Bertha’s Grave

The following tale appeared in an old volume of forgotten maritime lore.  Its author, the indefatigable historian Edward R. Snow, relates that he first heard in as a young man in Bristol, England.  He frankly notes the difficulty of substantiating its details, but suggests that, like many sea-yarns, it may contain the seeds of actual events.  The story remains, in any case, a powerful allegory of love, loss, and commitment.  The setting is the Isle of Wight.  The time is the end of the seventeenth century.

In the 1690s, there lived on the Isle of Wight a pair of lovers named Bertha and William.  William’s profession was the sea.  In those days it was an exceedingly dangerous one—we are told that three out of every five seamen lost his life—but it could also be very remunerative in the right circumstances.  Bertha fretted about the safety of her lover; she implored him to give up his maritime activities and find employment on land.  He eventually agreed to her wishes, but told her that he needed to make one final voyage, one that would bring him enough money to enable them to be married and start a family.  Bertha agreed to this arrangement, but not without a certain amount of apprehension.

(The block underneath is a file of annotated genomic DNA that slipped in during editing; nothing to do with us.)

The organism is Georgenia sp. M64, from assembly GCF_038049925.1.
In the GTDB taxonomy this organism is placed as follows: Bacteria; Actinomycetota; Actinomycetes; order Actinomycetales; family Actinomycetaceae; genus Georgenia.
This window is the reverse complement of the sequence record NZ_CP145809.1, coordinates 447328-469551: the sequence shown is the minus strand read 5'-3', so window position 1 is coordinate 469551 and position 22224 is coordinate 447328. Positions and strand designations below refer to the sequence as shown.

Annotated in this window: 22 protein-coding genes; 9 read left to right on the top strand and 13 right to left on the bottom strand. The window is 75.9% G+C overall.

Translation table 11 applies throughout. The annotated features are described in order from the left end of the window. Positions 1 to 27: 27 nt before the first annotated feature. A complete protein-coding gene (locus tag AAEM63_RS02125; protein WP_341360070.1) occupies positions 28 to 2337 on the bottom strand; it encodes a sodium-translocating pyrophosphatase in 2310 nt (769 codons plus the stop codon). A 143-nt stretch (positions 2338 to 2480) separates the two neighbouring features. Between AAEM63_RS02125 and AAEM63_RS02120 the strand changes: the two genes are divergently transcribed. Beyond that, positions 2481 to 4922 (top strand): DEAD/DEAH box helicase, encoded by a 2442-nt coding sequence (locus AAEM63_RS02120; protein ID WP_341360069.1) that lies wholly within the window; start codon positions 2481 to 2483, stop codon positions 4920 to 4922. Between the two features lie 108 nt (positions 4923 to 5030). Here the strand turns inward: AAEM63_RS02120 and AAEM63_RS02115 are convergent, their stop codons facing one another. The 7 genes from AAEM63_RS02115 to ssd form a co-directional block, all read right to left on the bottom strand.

We should note that open-ocean lighthouses did not exist in those days.  Mariners had to feel their way along coastlines, using their knowledge of tides, currents, and dangerous shoals; but this was never an exact science, and in a storm such knowledge could be useless.  William set out for his final voyage, confident that he would be able to earn a good sum of money.  He had everything planned out, down to the last detail.  But as so often happens in life, our plans come to naught when confronted by the Fate’s furies.